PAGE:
What Causes Razor Rashes and Bumps and How to Prevent Them
Learn about razor rashes, also known as razor burn, and razor bumps, including what causes them, how to treat them and ways to prevent them when shaving.
Razor rashes and bumps can be itchy, cause discomfort and can even be painful. Find out what causes razor rashes and bumps, and how you can protect your skin while you shave.
The difference between razor rashes and bumps
Razor rashes and razor bumps are often used interchangeably, but they are actually considered to be separate conditions. Razor rashes, also known as razor burn, can cause itchy rashes, tenderness and redness. Razor bumps are ingrown hairs caused by cut hair strands that curl back into the skin and grow under the surface, causing red or skin-colored, pimple-like bumps.
What causes razor rashes and bumps
Your razor, how you shave and even your skin type all can cause razor burn and bumps. For instance, shaving dry skin with a manual razor and using a dull razor blade increase chances of developing razor burn and bumps; and if your skin is naturally more sensitive, you are also at a higher risk of developing skin irritation when shaving.
How to treat razor rashes and bumps
Although razor burn and bumps should heal on their own without treatment, you can take steps to help speed up the healing process.
For razor burn, apply a cold wash cloth or lotion with calming ingredients like aloe to soothe heated or irritated skin and prevent scratching, which can delay healing.
For razor bumps, place a warm towel to the affected area for a few minutes to help encourage the ingrown hairs to break through the skin.
To treat both razor burn and bumps, keep skin well-moisturized to help fight the urge to itch any affected areas.
If your skin irritation gets infected, see a dermatologist to get an antibiotic.
How to prevent razor rashes and bumps
Although there is no surefire way to completely stop razor rashes and bumps from occurring, especially if you have sensitive skin, you can minimize chances of irritation when shaving.
Exfoliate before you shave to remove dead skin
Exfoliation helps prevent razor burn and ingrown hairs by removing dead skin from the surface. To exfoliate, use a gentle scrub or loofah and gently scrub your skin before you shave.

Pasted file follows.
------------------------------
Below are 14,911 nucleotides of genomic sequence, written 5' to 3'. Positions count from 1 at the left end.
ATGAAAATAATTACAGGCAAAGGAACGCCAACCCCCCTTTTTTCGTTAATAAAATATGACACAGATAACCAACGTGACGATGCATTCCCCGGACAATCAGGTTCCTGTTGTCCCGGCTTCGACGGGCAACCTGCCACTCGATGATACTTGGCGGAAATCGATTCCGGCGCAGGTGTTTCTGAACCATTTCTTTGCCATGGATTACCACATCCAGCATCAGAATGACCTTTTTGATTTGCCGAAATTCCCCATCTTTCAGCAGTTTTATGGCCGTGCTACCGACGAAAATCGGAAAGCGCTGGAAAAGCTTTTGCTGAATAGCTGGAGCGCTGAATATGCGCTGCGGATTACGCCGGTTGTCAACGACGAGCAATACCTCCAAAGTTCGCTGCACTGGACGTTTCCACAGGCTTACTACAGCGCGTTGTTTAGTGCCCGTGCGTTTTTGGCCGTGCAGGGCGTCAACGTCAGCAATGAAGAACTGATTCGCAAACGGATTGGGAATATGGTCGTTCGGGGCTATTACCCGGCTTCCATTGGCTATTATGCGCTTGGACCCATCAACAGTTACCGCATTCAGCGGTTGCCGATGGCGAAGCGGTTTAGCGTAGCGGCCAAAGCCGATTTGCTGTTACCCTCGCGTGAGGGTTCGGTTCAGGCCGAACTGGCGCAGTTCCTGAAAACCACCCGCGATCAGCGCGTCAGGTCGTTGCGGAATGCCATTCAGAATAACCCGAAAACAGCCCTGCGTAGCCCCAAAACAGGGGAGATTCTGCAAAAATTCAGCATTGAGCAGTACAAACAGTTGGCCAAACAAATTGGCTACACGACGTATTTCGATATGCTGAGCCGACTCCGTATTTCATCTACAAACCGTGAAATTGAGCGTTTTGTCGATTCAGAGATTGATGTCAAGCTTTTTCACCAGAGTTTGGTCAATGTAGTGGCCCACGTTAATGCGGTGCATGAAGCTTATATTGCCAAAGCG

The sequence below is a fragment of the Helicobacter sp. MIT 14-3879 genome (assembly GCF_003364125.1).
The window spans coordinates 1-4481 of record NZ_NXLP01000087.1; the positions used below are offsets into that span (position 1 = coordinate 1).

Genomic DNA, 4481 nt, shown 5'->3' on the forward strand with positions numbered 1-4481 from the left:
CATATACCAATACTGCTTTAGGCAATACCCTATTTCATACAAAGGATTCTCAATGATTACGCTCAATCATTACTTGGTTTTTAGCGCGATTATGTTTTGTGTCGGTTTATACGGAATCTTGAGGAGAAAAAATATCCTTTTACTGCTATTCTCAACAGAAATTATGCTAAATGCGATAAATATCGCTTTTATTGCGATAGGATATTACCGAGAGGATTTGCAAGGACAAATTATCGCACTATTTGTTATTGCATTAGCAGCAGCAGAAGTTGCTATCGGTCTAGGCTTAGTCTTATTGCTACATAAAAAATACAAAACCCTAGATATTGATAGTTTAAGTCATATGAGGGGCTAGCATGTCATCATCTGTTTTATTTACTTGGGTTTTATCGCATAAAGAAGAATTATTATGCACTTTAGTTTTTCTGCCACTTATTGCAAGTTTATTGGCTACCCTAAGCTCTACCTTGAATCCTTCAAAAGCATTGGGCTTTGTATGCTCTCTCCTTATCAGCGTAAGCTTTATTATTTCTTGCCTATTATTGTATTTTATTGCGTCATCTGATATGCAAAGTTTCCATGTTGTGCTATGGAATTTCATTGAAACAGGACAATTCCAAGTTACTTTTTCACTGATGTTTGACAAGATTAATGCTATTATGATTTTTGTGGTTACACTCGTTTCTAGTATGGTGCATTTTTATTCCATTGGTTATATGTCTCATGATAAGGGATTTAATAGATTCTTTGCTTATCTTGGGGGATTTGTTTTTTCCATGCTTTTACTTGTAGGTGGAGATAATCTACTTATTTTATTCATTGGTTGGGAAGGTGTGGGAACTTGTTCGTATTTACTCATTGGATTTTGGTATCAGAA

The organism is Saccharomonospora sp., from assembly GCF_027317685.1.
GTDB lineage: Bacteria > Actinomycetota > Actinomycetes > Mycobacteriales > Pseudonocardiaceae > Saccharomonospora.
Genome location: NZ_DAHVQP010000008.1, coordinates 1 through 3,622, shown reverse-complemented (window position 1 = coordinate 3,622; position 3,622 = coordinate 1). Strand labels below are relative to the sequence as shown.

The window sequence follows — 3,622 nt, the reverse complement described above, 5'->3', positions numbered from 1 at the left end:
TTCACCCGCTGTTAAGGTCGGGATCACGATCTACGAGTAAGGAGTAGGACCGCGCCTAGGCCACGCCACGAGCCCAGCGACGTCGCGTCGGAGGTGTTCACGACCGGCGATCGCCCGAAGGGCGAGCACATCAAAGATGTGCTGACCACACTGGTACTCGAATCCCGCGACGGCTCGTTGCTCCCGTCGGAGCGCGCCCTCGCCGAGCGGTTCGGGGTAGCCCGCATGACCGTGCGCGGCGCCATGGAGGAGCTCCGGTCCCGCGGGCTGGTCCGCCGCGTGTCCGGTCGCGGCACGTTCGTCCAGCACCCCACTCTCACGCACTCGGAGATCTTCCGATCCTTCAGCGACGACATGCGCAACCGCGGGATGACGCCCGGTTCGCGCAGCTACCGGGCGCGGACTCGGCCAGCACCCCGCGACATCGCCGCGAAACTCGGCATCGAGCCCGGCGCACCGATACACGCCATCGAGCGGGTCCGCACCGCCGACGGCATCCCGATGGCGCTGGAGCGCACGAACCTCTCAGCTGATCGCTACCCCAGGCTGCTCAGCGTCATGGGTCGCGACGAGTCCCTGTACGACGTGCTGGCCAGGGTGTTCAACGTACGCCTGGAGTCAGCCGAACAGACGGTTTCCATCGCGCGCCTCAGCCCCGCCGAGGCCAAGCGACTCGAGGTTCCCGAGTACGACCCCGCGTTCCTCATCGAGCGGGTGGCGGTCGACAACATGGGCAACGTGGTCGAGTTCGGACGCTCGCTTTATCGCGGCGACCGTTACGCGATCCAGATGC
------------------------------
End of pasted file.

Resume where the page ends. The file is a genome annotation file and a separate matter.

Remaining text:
Use a sharp razor blade
Shaving with a sharp razor blade protects your skin from nicks, razor burn and bumps. It’s time to replace your blade with a new one if it feels rough on your skin or pulls at your body hair.
Hydrate your skin before you shave
Shaving dry skin increases irritation, so soak the area you plan to shave for three to five minutes in warm water via a bath or shower, and apply shaving gel to maintain moisture while you shave.
Choose the right razor
Using a razor with three or more blades can prevent razor burn and bumps because the blades are spaced more tightly together on the razor head and will glide easier across your skin. More blades also allow for a closer shave in less strokes, which helps prevent skin irritation.
Shave in the direction of hair growth
If your skin is more sensitive, shave only in the direction of the hair grown to avoid irritation. Also, take your time and shave in light, steady strokes. Learn more about how to shave each individual area of your body to further reduce chances of razor rashes and bumps.
Moisturize after shaving
After you shave, apply a moisturizing lotion or oil, preferably alcohol-free, to preserve moisture and add an extra layer of protection from razor burn and bumps.
Learn how you can build your own razor, and click here to see the wide range of Venus shaving products.
Shaving your legs (or anywhere else) can be a pain. So can remembering when to change your razor blades – or buy more before you run out. Venus Direct takes the inconvenience out of shaving and helps you shave your way.
Find out the truth about if shaving makes your hair actually grow back faster and thicker; and learn a few key tips on how you can achieve a better shave.
Discover why you shouldn’t share a razor for design and sanitary reasons. Plus, learn a few tips for how to avoid the need to share razors in the first place.